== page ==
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Tuesday, 6 August 2013

Michael Irene: Obahiagbon and his Political Grammar of Comedy

By on August 6, 2013

After the absurd political drama acted by Rotimi Amaechi, Rivers State governor and Goodluck Jonathan, the President of Nigeria presented itself to Nigerians in the middle of 2013, the citizens were inundated with news about the saga. They debated, cried and scolded these leaders in clear terms. However, Chief of State to the Edo State Governor, Honourable Patrick Obahiagbon, saw this as an avenue to engage Nigerians in his political grammar of comedy. In his arguments, broadcasted on Channels Television some weeks ago, he used words like Krinkum KraKrum (my emphasis), kakitomoboplutocracy, just to mention those two, to define the unfolding drama.
Obahiagbon gained prominence some time in 2009 in a debate at the house of assembly, when he spat these words: “It would be sardonic, lugubrious, and it would be a state of dismal-abysmal if parliament does not rise this morning to fix culpability where culpability is.” This sudden fame got into our honourable which made him display more grammatical acrobatics. In a NTA interview some years ago, when the interviewer asked, ‘so in essence, what challenge are you giving to your other colleagues? Obahiagbon replied: ‘Sactas Simplicitas. They must avoid regular big stouting. suyaing and peppersouping. Those are not the real issues. They must be prepared to immerse themselves in societal dialectics.’
Obahiagbon is a lawyer by profession and a staunch supporter of the poor masses. For every time he appears on any platform he talks fervently about how to help the “hoi polloi” and most importantly, pleads with the government or individuals in political positions “to achieve good results.” In addition, he is a lover of words. Obahiagbon takes his time to learn new words from Latin to English, blends languages to coin fresh words and is unapologetic when he uses them. Afterall, “ his intention is not to obfuscate the listener.”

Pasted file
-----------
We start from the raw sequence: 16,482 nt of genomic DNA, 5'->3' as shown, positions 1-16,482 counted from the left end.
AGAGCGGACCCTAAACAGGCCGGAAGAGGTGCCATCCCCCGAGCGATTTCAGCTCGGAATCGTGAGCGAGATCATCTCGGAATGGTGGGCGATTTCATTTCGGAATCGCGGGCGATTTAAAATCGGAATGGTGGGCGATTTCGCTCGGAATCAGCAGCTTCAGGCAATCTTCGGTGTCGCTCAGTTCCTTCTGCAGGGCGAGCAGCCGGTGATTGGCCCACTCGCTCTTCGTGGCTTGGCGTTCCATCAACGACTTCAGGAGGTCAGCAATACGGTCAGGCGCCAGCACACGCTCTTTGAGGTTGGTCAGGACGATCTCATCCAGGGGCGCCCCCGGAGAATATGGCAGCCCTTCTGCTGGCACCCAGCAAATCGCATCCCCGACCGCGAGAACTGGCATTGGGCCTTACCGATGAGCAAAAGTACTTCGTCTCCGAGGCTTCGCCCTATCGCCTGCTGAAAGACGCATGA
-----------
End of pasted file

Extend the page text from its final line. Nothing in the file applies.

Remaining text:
This gift has earned him a lot of fans. Some of his fans claim he fills them with laughter, others say they learn new words and some simply see him as a clown. Whether you see him as a clown or take him seriously, Obahiagbon is here to stay. The question, therefore, is: Do we continue to laugh when he speaks? Or ask him to speak in a way the ordinary Nigerian can understand?
Sometimes, he goes on and on vibrating in the rivers of his words and at the top of his voice. Whenever he speaks, people rush to listen, laugh and nothing else. Nothing. His words have no impact (one of the reasons why he lost the Edo state primary elections?). If communication is ‘a symbolic process whereby reality is produced, maintained, repaired, and transformed’ he has simply distorted our reality with his grandiloquence.
One may define Obahiagbon with Alexander Pope’s words as follows: “They are bookful blockheads, ignorantly read. There have always been literate ignoramuses who have read too widely and not well.” An individual’s ability to use “big” words while speaking does not make you literate or wise. Effective communication is attained when the receiver of the information can digest and understand the speaker/writer without trouble.
In a country where over half of the citizens are illiterate, where education is almost dead and people rarely read, it is surprising, therefore, to see/hear an individual choose to speak like this.
On the other side of these grammatical gyrations, the advantages crouch there. First, in the midst of sad events that dot our milieu, we can all laugh when a politician opens his mouth. To attend a Nigerian comedy show could be expensive and for laughter we can now turn to our honourable which would save us some cost. Thank you.
However, Obahiagbon knows his people and his people know him. How many percent think he is a clown? And how many people think he should desist from communicating in such a way? How many people feel the grammar in the man makes the man? A vote perhaps? Or should we over look his excesses and appreciate the fact that we can laugh away our problems?
By Michael Irene,

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